"The Chiefs will make the playoffs." "The Chiefs will win five games." I've gone back and forth as steadily as the pendulum on a grandfather clock this off-season, trying to make heads or tails of the Chiefs potential. The reason is simple: it's much more fun to hold out hope -- even if the results year after year have told us otherwise.
You can see it in the responses to any "realistic" or "negative" post here or otherwise. Some readers will curse you and ask why you can't have fun and believe in the Chiefs? Others are more educated in their responses, listing the moves made by the Chiefs since last season. Still others quite the topsy-turvy world of the NFL from year to year and believe the Chiefs are solid candidates to head north. But there is an inherent danger is drinking the Kool-Aid in a time like this.
The front office is stoic for a reason. Perhaps maniacally so, but it keeps them from an intense emotional spectrum. Never too excited. Never too angry. Never making a move out of an emotional reach. The Chiefs didn't budge in the draft when there was a run on defensive tackles in the second round, instead sticking to their draft board. They don't sign a free agent based on pressure from fans. If they like it, they like it. The Chiefs brass, for example, seems to care less about fan perceptions of the nose tackle position. Good or bad, you have to respect their resolve to not be shaken.
That's the problem with Kool-Aid, with high expectations. "The Chiefs will make the playoffs." What if they don't? The feeling might be good for a moment and might make the off-season brighter. But it also leads to an overreaction if things don't go as planned. What if the Chiefs win five games? What if the glaring lack of new players along the front seven only reinforces the horrific results from last season's run defense? What if Matt Cassel cannot perform up to his contract?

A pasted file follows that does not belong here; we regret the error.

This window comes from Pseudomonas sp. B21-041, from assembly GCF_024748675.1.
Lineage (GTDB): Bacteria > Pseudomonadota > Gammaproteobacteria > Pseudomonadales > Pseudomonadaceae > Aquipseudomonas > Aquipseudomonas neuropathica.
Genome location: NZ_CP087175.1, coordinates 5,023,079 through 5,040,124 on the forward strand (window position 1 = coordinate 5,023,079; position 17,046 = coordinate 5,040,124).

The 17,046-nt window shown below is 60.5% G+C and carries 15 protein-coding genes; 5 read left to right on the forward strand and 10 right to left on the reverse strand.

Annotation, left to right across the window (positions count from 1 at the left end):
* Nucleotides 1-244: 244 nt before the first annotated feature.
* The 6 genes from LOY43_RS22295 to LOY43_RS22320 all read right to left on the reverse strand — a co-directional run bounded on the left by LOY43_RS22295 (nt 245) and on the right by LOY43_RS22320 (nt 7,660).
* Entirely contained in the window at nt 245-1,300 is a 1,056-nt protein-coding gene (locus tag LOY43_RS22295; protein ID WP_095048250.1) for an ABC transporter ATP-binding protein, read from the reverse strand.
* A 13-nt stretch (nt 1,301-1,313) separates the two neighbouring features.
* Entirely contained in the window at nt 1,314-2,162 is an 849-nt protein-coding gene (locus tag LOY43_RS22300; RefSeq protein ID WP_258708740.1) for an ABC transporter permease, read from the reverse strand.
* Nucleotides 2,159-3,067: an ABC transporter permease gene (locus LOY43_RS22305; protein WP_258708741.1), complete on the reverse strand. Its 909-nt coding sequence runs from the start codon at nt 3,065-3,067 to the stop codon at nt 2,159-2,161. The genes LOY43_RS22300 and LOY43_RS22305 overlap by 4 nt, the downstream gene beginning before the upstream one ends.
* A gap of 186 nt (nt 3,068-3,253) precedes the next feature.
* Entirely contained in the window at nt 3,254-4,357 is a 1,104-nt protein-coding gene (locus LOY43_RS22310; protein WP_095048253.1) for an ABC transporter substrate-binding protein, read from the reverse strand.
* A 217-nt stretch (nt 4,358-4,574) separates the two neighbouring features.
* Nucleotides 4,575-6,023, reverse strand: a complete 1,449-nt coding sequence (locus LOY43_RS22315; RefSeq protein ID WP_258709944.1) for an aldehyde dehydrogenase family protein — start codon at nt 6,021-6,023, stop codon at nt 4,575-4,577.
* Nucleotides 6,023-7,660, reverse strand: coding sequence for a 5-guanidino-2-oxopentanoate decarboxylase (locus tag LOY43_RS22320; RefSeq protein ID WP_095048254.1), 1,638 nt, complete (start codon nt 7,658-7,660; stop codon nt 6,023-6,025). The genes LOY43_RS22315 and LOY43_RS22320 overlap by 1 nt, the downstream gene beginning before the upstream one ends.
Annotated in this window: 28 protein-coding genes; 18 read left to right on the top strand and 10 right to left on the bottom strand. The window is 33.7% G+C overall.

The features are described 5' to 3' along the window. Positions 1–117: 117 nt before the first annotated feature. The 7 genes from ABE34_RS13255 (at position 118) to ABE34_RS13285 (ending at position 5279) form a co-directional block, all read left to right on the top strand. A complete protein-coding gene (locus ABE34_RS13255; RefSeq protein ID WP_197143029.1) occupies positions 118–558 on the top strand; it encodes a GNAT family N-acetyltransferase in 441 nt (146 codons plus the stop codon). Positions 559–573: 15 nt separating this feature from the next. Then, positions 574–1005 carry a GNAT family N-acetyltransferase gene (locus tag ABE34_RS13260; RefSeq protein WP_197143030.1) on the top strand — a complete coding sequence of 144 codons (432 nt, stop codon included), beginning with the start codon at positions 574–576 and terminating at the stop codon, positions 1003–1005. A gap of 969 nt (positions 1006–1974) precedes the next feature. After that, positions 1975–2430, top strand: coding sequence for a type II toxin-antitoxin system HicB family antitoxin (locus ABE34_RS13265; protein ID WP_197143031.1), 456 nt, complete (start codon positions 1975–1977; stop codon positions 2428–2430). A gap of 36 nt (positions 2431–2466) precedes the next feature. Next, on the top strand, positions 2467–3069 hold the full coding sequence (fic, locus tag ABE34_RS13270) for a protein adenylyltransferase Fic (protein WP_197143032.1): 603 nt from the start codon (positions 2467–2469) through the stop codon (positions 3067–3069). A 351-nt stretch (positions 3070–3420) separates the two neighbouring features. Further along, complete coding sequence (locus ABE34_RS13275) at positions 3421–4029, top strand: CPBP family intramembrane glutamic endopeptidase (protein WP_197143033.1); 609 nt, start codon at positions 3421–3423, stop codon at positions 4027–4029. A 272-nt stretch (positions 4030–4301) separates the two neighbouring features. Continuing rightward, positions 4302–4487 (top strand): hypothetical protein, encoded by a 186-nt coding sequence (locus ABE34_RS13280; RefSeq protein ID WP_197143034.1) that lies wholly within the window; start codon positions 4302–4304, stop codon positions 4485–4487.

More after the jump:"Fire Haley" becomes the cry. Get rid of "Player Name." Drastic sweeping changes are made. Fans quit coming to games. When you set the expectations high, then when those same expectations are dashed, it hurts even worse. Drinking the Kool-Aid makes for a great off-season, but the team has made it clear that they are in this for the long haul. The offensive scheme will be changed this year with Haley and Charlie Weis switching hats. The defense is entirely new. The rookies will be, well, rookies, no matter how promising to all.
I want to hope, but I also realize it will most likely be a long season. When the dearth of talent is so overwhelming as it was when the current regime stepped in, things take quite a bit of time. Steps forward is the goal, and usually, despite some memorable stories to the contrary, those steps are baby ones.